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Posted 22 February 2016 - 09:20 AM

I'm not sure if I'd go as far to say they neeeeeed us or they will cease to exist. But I believe they feed off our worship/attention/manipulation/offerings/energy to gain power. Dieties don't seem to be that interested in humans unless they stand to gain something from the relationship in my opinion. Trad witches tend to work more with spirits that have a vested interest in their well being (ancestors, house and land spirits) but when we do work with deity, it's not as worshipful supplicant but as a bargainer that is willing to give a fair deal within certain boundaries.

But how much of an effect do humans have to empower the deities they worship?

A popular example along these lines is this: is Santa Claus actually an entity? If humans can create and sustain a deity with prayers, worship and offerings, I'd say there are enough children around the world that are begging supplications, worshipping his image and leaving offerings of cookies and milk each year to keep that entity going for a long time. All with "the faith of a child" which tends to be unquestioning and hopeful in every way.

Think about how parents act at Christmas time (and Black Friday specifically), seemingly possessed by the need to appease their children whim's, all in the "spirit of Christmas". Could these be a result of a meddling Santa Claus God manipulating adults to answer the prayers of the thousands of children that worship him? It's iust thought.

Did we create Santa and his powers have grown alongside his popularity? Is it Odin being mischievous, as some suggest? Or some other spiritual entity that has attached itself to the persona of Santa Claus in order to absorb all that energy in the winter months?


Excellent reply!  I have never heard this example.  I appreciate you sharing!


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#6 NorthernPilgrim

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Posted 22 February 2016 - 12:21 PM

Interesting. Yes I have seen this discussed before as well. Including the Santa example. A very human centric approach. It is basically another version of a thoughtform. Then, according to this thought process, the more ancient, the more powerful.

I don't know... I tend to think spirits like this probably do exist. However, I think they are but one of many types of beings. It feels wrong to think that all that exists is dependent on us for its existence.

I guess we shall just have to wait til' we get to heaven and ask Jesus. :)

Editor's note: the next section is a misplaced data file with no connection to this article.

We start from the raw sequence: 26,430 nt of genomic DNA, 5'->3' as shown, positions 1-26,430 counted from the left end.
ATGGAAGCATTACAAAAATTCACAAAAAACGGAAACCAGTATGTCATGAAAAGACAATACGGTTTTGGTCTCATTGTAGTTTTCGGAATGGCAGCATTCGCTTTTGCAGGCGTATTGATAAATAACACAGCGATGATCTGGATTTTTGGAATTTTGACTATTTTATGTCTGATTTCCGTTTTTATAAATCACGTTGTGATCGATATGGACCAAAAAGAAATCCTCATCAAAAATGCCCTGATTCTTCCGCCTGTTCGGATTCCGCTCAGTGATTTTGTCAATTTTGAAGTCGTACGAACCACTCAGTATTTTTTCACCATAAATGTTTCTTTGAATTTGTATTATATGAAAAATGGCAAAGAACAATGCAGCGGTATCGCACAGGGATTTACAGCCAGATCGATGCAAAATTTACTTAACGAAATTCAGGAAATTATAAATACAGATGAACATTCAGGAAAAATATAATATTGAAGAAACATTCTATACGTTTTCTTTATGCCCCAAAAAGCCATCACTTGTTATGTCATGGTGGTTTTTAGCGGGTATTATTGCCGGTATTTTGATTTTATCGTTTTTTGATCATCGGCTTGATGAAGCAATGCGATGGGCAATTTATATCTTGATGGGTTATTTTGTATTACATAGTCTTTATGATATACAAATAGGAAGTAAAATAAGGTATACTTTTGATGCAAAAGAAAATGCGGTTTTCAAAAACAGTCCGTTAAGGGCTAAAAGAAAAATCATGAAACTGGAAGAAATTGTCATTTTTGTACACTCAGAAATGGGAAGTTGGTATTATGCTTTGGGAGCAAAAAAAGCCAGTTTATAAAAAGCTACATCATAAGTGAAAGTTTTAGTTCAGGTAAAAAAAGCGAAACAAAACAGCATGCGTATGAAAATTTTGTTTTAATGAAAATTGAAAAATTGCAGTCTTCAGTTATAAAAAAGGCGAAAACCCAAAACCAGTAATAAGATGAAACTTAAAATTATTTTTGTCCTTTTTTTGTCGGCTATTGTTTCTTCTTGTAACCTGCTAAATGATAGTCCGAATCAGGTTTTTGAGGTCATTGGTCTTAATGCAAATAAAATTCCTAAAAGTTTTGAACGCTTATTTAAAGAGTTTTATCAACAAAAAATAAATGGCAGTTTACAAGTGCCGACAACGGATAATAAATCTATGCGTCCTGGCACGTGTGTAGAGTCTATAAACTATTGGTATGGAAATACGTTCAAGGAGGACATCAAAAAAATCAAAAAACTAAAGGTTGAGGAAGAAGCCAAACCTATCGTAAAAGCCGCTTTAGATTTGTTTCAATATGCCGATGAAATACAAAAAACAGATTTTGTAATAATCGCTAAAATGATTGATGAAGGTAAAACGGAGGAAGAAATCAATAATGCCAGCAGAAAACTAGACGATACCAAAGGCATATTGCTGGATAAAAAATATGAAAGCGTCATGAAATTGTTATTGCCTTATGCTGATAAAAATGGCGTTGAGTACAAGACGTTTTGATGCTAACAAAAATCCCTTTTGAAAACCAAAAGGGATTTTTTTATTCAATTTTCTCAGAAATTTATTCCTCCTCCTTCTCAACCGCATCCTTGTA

Agreed! And I especially love your reference to Jesus lol coz I think there are two theological schools of thoughts: one maintain that Jesus is the Son of God descended from Heaven, while the other Jesus was originally an ordinary person like us but trained himself enough to ascend to Heaven. I heard that the Church doesn't like the later school much since it hinders centralization of power. C. S. Lewis reportedly once wrote essays to rebuke that school as well, but I have yet to read his works.

 

OK, before I go too far, what I meant was, if some deities became deities purely based on their own work and deeds, do they still need our worship? Ummmm, don't know. Note that this kind of deities is not restricted to Christianity.

 

I also do believe that some deities are like that . . . created and strengthened by human beings. However, I have also heard about pure nature deities, usually gods or guardians of mountains or lakes or other sacred places, who not only do not need human worship, but hate any kind of human activity in their territory as well.


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#7 Oroboros

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Posted 22 February 2016 - 02:25 PM

NP said "...if some deities became deities purely based on their own work and deeds, do they still need our worship? Ummmm, don't know. Note that this kind of deities is not restricted to Christianity."

R.e. Do they still need our worship:

I think they would to an extant, but relative to the situation. For example, let's pretend these spirits are the type of being we are discussing:

If all Hindu's suddenly renounced Ganesh, well I think it would probably take a LONG LONG time before Ganesh began to lose power. Since a huge number of people have been putting energy into that being since pretty much the dawn of written history.
On the other hand, let's say Krampus is around, he is comparitevly obscure, and I'm guessing rarely if ever worshipped or paid homage to. And while there is a Krampus festival and plenty of stories still told in certain circles; in the big scheme little energy from few people. So if he were suddenly completely ignored, I would think whatever power he has would dwindle much more quickly. (This is an example, if you worship Krampus please don't take offense:).

The flip side: